Combining meshes to save performance

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I'm programming some simulation software (not game, but Managed DirectX-based) which has to display a produced 3d-model. This model is built of lots of small meshes, 8 vertices each. There are so many anyway, that the programs gets very slow FPS or even runs out of memory. As the most of those meshes build up simple planes, sometimes with holes or so, i want to combine them into ones (like logical "OR" in 3D-Editing software) and remove vertices which are connected and not needed. Does someone have and algorithm or a library for this? I'm getting really short on time by now... Thank you

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Usually programs like Maya, Max or LightWave does have tools, otherwise plugins, for that.

But besides that, you said you render everything with little meshes of ~8 vertices. That's not really an effective way to do it. Just like in the industry, we like big batches. If possible, try to sort your meshes on material. If everything would have had the same material/texture, you apply the material only once, and then pass 1 big array of vertices (and eventually additional array's with normals/texcoords/...) to the graphical card.

In case each little mesh has different material options, you might want to think of combining materials. You can put multiple textures into 1 bigger texture and modify the texture coordinates so you still access the texture like you originally did. In case of vector/scalar shader parameters, you can make an additional array and put them there and pass along with the vertices, instead of changing paramters for each mesh that's going to be rendered. The less materials/texture switching, and the bigger the vertex array's, the better. I think you can win ALOT with that (how many polygons is your model anyway)?

If you manage to make relative big batches, you can also think about using Vertex Buffer Objects, compiled lists (don't know the DirectX name for that), or using indices. The VBO technique puts your geometry data into the graphical card memory. So instead of pushing these (huge) array's each time from RAM to Video Memeory (with the help of CPU), you just call the VBO and it can be directly accessed from the Video Card memory.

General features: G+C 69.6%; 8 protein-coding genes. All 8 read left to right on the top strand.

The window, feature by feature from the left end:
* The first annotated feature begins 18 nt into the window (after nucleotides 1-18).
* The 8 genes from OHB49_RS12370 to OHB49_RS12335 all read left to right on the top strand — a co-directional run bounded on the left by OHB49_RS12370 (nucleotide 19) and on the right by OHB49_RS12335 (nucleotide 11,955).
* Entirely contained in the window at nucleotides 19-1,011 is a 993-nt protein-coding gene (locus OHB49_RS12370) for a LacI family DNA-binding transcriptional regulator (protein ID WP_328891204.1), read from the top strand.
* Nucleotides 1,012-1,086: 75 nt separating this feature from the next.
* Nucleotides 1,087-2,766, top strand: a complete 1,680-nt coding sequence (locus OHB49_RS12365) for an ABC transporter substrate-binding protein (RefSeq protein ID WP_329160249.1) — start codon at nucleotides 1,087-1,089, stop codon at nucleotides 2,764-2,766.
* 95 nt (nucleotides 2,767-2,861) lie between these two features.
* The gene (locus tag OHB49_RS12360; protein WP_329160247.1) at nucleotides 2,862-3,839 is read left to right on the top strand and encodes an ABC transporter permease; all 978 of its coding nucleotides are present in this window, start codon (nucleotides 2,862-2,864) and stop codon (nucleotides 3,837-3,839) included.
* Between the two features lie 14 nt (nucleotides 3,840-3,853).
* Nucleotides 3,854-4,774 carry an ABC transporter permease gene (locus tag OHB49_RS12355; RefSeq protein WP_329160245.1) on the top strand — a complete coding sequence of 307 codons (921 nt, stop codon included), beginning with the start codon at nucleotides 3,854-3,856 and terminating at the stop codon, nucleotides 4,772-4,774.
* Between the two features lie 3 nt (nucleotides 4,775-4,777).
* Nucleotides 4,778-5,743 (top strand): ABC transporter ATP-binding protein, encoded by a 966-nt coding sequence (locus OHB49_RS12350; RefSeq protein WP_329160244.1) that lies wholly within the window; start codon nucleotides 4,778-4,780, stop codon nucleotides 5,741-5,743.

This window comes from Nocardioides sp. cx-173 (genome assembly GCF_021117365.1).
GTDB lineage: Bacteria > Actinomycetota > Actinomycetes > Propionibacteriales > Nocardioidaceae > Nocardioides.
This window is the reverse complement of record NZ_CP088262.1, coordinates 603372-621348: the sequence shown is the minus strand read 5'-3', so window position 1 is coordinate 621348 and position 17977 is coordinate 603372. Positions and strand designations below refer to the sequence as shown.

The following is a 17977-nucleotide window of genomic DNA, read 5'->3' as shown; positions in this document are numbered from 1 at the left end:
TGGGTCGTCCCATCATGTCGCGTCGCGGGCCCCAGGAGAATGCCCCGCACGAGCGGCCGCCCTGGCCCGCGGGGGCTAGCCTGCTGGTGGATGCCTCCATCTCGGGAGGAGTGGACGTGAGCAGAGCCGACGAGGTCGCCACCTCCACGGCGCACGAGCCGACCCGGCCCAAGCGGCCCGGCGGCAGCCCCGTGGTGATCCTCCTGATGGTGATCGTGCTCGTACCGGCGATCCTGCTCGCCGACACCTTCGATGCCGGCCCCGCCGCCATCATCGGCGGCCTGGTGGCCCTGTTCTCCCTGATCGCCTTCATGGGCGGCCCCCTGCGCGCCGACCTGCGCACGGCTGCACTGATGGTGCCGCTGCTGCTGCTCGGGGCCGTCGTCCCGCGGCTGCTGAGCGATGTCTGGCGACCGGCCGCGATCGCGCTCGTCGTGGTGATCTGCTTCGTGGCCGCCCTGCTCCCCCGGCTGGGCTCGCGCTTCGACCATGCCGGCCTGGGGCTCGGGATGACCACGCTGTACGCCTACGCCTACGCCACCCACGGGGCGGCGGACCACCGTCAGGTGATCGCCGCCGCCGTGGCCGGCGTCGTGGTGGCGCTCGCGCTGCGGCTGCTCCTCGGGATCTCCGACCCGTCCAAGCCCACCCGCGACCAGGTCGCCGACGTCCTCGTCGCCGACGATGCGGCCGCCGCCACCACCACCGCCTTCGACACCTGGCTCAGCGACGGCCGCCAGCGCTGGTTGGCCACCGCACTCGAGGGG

Indices is a technique that allows to work with less polygons. Imagine a cube. 6 faces = 12 polygons. Each polygon has 3 vertices, so you have 12*3=36 points in total. Somewhat of a waste, isn't it? I only count 8 points if I look at a cube... With indices, you seperate the polygons and vertex coordinates. First you pass a list of (unique!) coordinates (that would be 8 for a cube). Then you pass a list with integer numbers that are index to that vertex-array. This array has 36 integer numbers. For somewhat bigger batches, you save memory and pass less data = faster.

Greetings,
Rick

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There are no materials at all, it's just color, and I use index buffers in meshes. But as there are about 14000 those 8-vertices meshes a layer, x like 30 layers, there is no way to display it like that. Instead I want to calculate a mesh that looks the same as those meshes together, for example it can be a simple box built of all those meshes (they are parallel and overlapping each other in a lair), so i would like to see just the box with its 8 vertices instead of every single mesh..

And Maya isn't an option coz I have to deliver a complete software which can show a ready-to-use model..

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Easy peasey:

psuedo, assuming indices are used:
vArray = new vertex array;iArray = new indices array;for each object as OBJ{  vArray.push(OBJ.vertices);  for each OBJ.indices as IND    iArray.push(totalIndicesSoFar + IND)  totalIndicesSoFar += OBJ.indexCount}

This would make one giant mesh that you send/store as a VBO and render all at once.

Vertex reduction ("several boxes in formation creating only 8 vertices") you should google around, since I don't have a clue. ;)
The basic priciple, I guess, is to combine triangles that are within a certain threshold based on angle, height variation etc.

/Robert

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